People Who Vape May Face Higher Health Risks with COVID-19
- Some experts are saying people who use e-cigarettes and regular cigarettes could face a higher risk of serious illness with COVID-19.
- They say that’s because vaping and smoking damages the lungs and makes it more difficult for a person to fight off COVID-19.
- The experts add that despite the potential serious consequences, people who vape or smoke might still not be considered high priority patients at medical facilities.
- They say the best thing to do now is stop smoking and vaping.
If you smoke or vape, you might be increasing your health risks during the COVID-19 outbreak.
The National Institute on Drug Abuse has written on its blog that people who vape, along with those who smoke cigarettes and marijuana, or have substance use disorders, could have increased difficulty if they contract COVID-19.
Dr. Albert Rizzo, chief medical officer of the American Lung Association, wrote on his organization’s website that vaping or smoking can weaken a person’s ability to recover from COVID-19.
“What we do know for sure is that smoking and vaping causes harm to the lungs, leaving lung issue inflamed, fragile, and susceptible to infection,” Rizzo said.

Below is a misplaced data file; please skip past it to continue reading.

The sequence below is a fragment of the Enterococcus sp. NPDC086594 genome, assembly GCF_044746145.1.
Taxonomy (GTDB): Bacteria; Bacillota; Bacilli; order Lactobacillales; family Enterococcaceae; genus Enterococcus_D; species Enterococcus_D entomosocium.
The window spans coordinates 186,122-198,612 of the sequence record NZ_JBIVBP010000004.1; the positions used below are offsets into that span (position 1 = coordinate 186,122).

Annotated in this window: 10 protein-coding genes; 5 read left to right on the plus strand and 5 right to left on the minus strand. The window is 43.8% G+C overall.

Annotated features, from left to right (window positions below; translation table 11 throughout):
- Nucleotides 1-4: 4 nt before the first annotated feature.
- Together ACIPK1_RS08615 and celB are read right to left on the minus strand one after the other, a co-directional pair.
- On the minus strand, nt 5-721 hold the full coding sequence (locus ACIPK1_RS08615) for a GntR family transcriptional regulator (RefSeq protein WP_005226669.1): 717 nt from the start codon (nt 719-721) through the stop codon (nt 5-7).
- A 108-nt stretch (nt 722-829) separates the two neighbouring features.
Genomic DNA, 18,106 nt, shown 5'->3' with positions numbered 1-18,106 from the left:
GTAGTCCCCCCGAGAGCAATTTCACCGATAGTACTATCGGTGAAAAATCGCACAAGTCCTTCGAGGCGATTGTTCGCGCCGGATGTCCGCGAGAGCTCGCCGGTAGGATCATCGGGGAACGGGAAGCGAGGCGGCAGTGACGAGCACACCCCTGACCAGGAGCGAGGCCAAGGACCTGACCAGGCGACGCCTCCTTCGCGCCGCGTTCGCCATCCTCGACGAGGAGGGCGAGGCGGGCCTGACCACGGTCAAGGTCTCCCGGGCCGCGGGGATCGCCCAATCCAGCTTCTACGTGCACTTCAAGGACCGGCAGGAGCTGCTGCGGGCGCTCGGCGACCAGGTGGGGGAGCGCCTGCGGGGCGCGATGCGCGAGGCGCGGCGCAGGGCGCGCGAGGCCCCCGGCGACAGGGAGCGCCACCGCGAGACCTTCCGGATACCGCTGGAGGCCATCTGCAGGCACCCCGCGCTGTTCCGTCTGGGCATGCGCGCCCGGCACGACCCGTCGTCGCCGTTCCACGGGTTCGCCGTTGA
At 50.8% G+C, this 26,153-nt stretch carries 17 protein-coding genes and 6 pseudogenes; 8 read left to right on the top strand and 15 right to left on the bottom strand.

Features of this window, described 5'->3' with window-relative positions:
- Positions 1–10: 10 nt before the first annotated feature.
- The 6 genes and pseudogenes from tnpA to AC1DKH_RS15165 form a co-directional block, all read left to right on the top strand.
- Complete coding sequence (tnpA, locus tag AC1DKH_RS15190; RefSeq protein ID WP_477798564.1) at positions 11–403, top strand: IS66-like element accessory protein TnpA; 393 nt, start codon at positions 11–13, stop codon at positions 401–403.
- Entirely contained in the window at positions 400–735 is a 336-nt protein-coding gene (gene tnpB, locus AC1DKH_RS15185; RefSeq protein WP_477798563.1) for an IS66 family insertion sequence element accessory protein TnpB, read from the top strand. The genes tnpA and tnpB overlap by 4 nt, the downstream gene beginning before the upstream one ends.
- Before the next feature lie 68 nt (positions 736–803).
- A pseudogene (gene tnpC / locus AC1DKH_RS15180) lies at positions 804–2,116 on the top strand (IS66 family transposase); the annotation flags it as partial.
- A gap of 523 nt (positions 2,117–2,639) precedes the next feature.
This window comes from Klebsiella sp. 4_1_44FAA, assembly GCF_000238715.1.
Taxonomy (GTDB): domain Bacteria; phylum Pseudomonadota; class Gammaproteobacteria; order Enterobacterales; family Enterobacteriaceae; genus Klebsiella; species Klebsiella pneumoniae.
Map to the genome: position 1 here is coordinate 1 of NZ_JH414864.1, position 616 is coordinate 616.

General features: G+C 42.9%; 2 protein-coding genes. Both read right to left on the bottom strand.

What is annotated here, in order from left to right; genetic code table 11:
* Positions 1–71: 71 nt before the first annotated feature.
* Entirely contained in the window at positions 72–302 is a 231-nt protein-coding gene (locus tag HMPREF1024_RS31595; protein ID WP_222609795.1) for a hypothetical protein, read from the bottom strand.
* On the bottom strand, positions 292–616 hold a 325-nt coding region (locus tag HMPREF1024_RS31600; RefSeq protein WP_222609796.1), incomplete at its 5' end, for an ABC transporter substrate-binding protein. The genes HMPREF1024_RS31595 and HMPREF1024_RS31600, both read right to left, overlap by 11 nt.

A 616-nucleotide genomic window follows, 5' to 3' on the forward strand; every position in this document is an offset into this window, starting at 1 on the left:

There are established concerns about the long-term health problems caused by vaping, but the practice simply hasn’t been around long enough to produce much long-term evidence.
The same is true for COVID-19, which came to the attention of health officials in December 2019 after it surfaced in a food market in Wuhan, China. The illness is caused by an infection from SARS-CoV-2, the name of the coronavirus.
This make the effects of vaping and smoking with COVID-19 challenging for researchers.
“There is no evidence to date,” said Dr. Laura Crotty Alexander, an associate professor of medicine in the Division of Pulmonary Critical Care and Sleep at the University of California San Diego. “However, it’s difficult to track because we still do not have ICD-10 (the latest version of the International Statistical Classification of Diseases) codes to show which patients vape and which do not.”
“And many healthcare providers do not specifically ask about vaping,” she added.
The potential risks
Alexander told Healthline there’s data showing that inhaling the base chemicals found in vaping aerosols — such as propylene glycol and glycerin — predisposes the user to increased chance of lung infection during influenza.
Shortness of breath is one of the main symptoms of COVID-19, along with fever and coughing.
People with more severe cases need breathing assistance from ventilators, which are in short supply across the country.
Medical professionals say there’s plenty of evidence that suggests vaping and smoking is harmful to human lungs.
They say this makes it logical to assume people who vape or smoke could experience more serious health consequences from COVID-19.
“At the moment, we don’t know if COVID-19 affects vapers differently than other smokers,” Dr. Nate Favini, medical lead of Forward, a preventive primary care practice in San Francisco, told Healthline. “However, in general it’s worth noting how much smoking can impact your ability to fight off respiratory infections.”